The proposed Warwick Equestrian Sculpture, pictured as an artist’s impression, is set to go ahead again.
The proposed Warwick Equestrian Sculpture, pictured as an artist’s impression, is set to go ahead again. Contributed

Artwork on horse lore gets a leg-up

THE proposed Warwick equestrian sculpture project has had new life breathed into it.

The 11th Light Horse Warwick Montrose Troop has agreed to become the incorporating body for the project, which will honour Warwick's connection with the horse,meaning it can now receive a State Government grant, subject to approval.

Artist John Simpson and financial director of the project Dr Henry Osiecki had been ruled ineligible for a grant because they would have been a private enterprise.

However, 11th Light Horse Warwick Montrose Troop president Jennifer Marshall helped out by organising a members vote in regards to becoming the incorporated body for the project.

"The sculpture wouldn't have gone ahead without this move," Mr Simpson said.

"What Light Horse did is remarkable."

Having pushed for the sculpture since the mid 2000s, Mr Simpson is pleased to have made progress.

"We've been refused grants twice by the arts body issuing the grant," he said.

"The application was made just over a week ago for a State Government grant.

"We'll know by the end of June if it's been approved.

"We're just thrilled to be able to honour the men and their horses that fought for our country."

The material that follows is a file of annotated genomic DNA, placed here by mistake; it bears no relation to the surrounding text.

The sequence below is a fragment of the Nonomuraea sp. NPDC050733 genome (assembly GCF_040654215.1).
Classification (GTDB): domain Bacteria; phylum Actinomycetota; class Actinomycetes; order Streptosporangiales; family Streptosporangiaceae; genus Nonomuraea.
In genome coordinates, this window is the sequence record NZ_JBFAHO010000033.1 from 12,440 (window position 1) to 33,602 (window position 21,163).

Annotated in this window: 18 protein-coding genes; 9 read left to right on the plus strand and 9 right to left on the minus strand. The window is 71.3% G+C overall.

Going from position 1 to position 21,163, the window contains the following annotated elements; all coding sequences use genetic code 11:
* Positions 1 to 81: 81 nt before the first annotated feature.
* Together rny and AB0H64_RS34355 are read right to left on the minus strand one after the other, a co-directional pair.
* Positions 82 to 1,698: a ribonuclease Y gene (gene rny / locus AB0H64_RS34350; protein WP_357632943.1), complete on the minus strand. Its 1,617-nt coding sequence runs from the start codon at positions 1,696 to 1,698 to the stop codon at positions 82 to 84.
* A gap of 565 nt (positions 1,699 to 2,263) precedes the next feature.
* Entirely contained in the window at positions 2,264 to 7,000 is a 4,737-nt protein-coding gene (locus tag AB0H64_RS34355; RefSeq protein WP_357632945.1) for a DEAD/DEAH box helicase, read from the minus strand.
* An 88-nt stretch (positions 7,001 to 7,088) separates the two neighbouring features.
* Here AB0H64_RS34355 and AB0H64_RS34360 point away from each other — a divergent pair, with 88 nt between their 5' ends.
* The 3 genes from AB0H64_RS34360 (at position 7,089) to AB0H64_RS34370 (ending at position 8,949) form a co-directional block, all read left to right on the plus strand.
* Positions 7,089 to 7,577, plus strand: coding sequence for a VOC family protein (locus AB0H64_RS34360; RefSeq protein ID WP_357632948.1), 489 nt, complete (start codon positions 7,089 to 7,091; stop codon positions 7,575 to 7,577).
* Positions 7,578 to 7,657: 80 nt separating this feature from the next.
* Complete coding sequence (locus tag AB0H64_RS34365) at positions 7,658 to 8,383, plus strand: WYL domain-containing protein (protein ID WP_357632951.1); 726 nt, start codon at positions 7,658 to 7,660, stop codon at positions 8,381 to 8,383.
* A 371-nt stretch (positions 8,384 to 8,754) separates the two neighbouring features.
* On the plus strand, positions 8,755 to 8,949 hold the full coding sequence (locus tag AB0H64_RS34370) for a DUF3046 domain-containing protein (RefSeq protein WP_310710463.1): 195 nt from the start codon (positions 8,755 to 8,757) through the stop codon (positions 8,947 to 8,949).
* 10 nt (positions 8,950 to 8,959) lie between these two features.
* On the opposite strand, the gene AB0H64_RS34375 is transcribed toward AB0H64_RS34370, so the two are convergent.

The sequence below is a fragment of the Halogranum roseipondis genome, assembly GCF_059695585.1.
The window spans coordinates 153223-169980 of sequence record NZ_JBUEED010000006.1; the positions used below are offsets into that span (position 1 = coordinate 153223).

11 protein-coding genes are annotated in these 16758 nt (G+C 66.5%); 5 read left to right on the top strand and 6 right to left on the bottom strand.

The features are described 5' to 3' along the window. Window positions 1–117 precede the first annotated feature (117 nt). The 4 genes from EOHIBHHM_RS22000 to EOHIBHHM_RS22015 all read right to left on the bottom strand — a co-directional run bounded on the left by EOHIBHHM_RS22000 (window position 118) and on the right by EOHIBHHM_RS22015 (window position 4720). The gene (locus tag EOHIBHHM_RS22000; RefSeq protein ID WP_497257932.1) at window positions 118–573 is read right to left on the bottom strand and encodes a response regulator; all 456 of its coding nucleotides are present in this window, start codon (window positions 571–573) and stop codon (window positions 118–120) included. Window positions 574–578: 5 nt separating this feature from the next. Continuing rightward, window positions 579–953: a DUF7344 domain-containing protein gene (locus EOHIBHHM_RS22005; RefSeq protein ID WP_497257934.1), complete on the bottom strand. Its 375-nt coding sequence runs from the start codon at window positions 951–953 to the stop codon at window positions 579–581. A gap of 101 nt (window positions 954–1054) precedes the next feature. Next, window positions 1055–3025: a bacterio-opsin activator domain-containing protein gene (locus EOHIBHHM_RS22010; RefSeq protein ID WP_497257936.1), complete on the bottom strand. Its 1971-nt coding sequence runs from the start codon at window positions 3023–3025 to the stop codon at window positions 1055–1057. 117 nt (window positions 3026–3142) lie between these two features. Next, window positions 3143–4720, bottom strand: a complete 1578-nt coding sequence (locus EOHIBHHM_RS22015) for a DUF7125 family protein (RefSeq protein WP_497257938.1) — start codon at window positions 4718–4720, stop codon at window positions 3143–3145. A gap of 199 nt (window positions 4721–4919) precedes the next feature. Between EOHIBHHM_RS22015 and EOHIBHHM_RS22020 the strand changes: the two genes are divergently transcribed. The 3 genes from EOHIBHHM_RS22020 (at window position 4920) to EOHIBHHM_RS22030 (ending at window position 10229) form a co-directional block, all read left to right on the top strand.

Mr Simpson said it would not take long to finish the project if the grant was approved.

"Once we get the grant approved, it will only take three to four months to build," Mr Simpson said.

"I would like to think it will be built by the rodeo."

Mrs Marshall said she was pleased Light Horse could support the project.

"We're both trying to do the same thing: honour those that came before us.

"It's only sensible we support the project," she said.

"Our aim is to remember the Light Horsemen.

"This sculpture will put their contributions into context," Mrs Marshall said.

Mrs Marshall said horses were an important part of Warwick's history.

"Horses have obviously ceased as a mode of transport since the war, but their use as a sporting companion has continued," she said.

"The Warwick Show and Rodeo exemplifies that.

"Horses and horsemanship are particularly important in this area."


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